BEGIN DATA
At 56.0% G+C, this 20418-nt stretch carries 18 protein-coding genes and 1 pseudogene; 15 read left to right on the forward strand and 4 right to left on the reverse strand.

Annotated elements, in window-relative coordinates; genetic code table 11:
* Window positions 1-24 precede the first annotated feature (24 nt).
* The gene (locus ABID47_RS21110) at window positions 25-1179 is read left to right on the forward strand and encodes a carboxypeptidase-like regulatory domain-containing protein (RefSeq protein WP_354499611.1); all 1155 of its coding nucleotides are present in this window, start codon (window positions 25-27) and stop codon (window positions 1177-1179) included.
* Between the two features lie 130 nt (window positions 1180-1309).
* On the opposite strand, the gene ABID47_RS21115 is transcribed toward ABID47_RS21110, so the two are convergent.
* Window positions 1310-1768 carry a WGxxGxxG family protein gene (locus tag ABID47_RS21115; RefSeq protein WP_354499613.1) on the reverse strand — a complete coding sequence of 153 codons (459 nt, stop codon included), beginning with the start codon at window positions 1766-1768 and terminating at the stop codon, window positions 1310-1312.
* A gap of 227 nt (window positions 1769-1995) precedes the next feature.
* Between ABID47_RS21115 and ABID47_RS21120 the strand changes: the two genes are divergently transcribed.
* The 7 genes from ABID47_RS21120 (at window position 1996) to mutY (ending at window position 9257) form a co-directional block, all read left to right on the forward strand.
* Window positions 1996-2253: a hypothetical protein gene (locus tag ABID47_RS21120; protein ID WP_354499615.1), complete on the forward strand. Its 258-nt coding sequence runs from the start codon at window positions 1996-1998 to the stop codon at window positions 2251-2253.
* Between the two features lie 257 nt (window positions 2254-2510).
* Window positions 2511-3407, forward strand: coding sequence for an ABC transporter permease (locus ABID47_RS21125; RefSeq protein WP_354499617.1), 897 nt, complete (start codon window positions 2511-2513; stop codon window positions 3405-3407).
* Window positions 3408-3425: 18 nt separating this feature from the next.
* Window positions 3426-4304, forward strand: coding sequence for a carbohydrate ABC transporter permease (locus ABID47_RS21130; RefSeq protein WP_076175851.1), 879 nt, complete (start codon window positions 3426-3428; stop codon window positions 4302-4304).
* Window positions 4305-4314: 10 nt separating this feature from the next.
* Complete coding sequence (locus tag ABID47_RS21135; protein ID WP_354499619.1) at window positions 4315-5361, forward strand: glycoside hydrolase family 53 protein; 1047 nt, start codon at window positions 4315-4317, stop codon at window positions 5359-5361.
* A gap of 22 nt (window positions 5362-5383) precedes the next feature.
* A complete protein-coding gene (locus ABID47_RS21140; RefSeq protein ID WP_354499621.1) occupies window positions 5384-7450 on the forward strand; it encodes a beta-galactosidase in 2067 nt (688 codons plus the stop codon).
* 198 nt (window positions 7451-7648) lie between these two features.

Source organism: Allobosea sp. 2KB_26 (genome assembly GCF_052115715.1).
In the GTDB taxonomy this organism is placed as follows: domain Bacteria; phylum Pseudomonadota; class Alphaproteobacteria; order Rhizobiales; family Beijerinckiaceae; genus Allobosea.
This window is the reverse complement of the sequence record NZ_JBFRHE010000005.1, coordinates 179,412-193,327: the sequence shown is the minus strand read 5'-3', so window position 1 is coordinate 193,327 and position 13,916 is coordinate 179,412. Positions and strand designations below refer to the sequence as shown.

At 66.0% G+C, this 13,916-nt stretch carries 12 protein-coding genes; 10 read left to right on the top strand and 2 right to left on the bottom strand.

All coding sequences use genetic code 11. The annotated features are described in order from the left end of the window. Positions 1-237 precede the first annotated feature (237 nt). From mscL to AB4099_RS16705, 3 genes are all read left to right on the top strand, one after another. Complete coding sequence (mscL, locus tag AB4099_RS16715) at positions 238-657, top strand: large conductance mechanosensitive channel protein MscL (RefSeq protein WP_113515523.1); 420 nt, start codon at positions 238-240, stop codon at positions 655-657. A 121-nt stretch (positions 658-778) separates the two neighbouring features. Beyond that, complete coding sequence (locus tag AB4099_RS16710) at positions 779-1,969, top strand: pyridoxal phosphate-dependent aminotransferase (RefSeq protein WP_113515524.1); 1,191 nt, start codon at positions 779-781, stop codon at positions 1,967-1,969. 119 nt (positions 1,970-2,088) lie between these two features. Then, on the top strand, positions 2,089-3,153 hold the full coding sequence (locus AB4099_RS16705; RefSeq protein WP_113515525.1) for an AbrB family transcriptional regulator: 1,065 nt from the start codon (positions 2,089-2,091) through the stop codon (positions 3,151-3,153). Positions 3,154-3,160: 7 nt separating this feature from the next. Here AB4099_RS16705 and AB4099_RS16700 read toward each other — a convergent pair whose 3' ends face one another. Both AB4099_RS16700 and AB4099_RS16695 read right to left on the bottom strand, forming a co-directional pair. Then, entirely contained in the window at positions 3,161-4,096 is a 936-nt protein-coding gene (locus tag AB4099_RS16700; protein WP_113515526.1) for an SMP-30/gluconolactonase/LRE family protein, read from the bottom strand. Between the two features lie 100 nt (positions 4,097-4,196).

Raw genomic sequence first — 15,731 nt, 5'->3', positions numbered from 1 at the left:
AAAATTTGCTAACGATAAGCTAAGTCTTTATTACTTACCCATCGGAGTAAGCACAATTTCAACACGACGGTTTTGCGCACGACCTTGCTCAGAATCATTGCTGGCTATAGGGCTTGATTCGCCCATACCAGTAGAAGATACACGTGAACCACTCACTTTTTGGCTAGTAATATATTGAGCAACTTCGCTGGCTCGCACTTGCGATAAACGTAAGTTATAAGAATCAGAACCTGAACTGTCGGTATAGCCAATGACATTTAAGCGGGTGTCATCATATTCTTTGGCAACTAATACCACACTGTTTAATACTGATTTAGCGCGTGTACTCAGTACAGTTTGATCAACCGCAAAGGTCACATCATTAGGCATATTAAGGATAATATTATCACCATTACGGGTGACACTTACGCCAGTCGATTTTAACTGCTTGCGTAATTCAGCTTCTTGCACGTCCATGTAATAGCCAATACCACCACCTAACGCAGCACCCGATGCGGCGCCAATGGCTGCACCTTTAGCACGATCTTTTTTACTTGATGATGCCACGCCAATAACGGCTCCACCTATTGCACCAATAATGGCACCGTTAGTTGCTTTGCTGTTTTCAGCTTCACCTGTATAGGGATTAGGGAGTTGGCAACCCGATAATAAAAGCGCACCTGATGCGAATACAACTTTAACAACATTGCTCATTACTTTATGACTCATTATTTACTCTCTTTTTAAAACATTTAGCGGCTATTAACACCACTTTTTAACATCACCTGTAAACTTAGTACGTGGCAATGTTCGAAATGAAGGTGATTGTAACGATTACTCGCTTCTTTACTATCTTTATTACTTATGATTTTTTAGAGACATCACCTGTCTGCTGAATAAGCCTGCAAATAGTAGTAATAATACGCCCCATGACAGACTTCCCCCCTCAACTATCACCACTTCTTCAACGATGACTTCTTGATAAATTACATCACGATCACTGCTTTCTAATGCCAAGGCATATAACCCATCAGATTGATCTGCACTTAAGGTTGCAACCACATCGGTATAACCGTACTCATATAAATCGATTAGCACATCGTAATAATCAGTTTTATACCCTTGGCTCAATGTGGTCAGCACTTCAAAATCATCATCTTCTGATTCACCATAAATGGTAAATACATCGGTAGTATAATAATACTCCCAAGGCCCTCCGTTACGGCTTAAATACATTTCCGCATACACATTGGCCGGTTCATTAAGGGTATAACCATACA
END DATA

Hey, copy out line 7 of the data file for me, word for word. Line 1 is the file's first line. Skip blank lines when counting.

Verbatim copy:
* Window positions 1310-1768 carry a WGxxGxxG family protein gene (locus tag ABID47_RS21115; RefSeq protein WP_354499613.1) on the reverse strand — a complete coding sequence of 153 codons (459 nt, stop codon included), beginning with the start codon at window positions 1766-1768 and terminating at the stop codon, window positions 1310-1312.